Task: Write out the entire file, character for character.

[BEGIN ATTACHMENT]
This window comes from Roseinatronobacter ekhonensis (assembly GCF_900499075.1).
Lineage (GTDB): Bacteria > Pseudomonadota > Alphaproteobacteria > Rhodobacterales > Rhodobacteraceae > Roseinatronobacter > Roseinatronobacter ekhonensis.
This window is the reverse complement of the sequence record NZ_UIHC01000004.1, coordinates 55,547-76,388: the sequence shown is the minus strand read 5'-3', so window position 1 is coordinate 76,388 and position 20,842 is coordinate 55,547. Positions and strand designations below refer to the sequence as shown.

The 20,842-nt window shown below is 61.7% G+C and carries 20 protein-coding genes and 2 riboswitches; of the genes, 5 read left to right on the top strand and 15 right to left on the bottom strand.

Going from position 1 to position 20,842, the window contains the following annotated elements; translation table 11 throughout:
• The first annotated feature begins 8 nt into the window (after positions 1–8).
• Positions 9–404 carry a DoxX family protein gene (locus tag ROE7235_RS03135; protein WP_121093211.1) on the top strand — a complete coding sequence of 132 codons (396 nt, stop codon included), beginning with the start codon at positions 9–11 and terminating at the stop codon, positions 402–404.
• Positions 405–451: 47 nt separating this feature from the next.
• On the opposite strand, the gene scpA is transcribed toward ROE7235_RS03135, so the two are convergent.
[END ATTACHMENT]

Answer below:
This window comes from Roseinatronobacter ekhonensis (assembly GCF_900499075.1).
Lineage (GTDB): Bacteria > Pseudomonadota > Alphaproteobacteria > Rhodobacterales > Rhodobacteraceae > Roseinatronobacter > Roseinatronobacter ekhonensis.
This window is the reverse complement of the sequence record NZ_UIHC01000004.1, coordinates 55,547-76,388: the sequence shown is the minus strand read 5'-3', so window position 1 is coordinate 76,388 and position 20,842 is coordinate 55,547. Positions and strand designations below refer to the sequence as shown.

The 20,842-nt window shown below is 61.7% G+C and carries 20 protein-coding genes and 2 riboswitches; of the genes, 5 read left to right on the top strand and 15 right to left on the bottom strand.

Going from position 1 to position 20,842, the window contains the following annotated elements; translation table 11 throughout:
• The first annotated feature begins 8 nt into the window (after positions 1–8).
• Positions 9–404 carry a DoxX family protein gene (locus tag ROE7235_RS03135; protein WP_121093211.1) on the top strand — a complete coding sequence of 132 codons (396 nt, stop codon included), beginning with the start codon at positions 9–11 and terminating at the stop codon, positions 402–404.
• Positions 405–451: 47 nt separating this feature from the next.
• On the opposite strand, the gene scpA is transcribed toward ROE7235_RS03135, so the two are convergent.